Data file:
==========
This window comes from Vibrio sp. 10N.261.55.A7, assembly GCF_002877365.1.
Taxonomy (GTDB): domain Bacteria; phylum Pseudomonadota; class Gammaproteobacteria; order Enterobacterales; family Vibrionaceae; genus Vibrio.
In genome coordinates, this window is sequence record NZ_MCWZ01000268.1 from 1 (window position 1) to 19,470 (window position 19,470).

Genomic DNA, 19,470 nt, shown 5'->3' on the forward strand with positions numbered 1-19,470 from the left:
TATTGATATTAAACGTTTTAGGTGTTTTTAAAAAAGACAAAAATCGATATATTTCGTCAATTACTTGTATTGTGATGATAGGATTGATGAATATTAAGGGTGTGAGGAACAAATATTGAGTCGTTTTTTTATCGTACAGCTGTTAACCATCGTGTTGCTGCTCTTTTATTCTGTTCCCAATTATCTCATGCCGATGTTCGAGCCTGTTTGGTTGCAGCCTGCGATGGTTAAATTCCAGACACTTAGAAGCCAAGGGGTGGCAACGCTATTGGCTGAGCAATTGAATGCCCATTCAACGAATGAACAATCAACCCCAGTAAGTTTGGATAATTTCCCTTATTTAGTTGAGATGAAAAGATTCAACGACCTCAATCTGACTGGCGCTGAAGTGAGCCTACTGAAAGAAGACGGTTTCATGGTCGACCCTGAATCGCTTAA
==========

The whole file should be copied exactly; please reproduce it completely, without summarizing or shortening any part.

This window comes from Vibrio sp. 10N.261.55.A7, assembly GCF_002877365.1.
Taxonomy (GTDB): domain Bacteria; phylum Pseudomonadota; class Gammaproteobacteria; order Enterobacterales; family Vibrionaceae; genus Vibrio.
In genome coordinates, this window is sequence record NZ_MCWZ01000268.1 from 1 (window position 1) to 19,470 (window position 19,470).

Genomic DNA, 19,470 nt, shown 5'->3' on the forward strand with positions numbered 1-19,470 from the left:
TATTGATATTAAACGTTTTAGGTGTTTTTAAAAAAGACAAAAATCGATATATTTCGTCAATTACTTGTATTGTGATGATAGGATTGATGAATATTAAGGGTGTGAGGAACAAATATTGAGTCGTTTTTTTATCGTACAGCTGTTAACCATCGTGTTGCTGCTCTTTTATTCTGTTCCCAATTATCTCATGCCGATGTTCGAGCCTGTTTGGTTGCAGCCTGCGATGGTTAAATTCCAGACACTTAGAAGCCAAGGGGTGGCAACGCTATTGGCTGAGCAATTGAATGCCCATTCAACGAATGAACAATCAACCCCAGTAAGTTTGGATAATTTCCCTTATTTAGTTGAGATGAAAAGATTCAACGACCTCAATCTGACTGGCGCTGAAGTGAGCCTACTGAAAGAAGACGGTTTCATGGTCGACCCTGAATCGCTTAA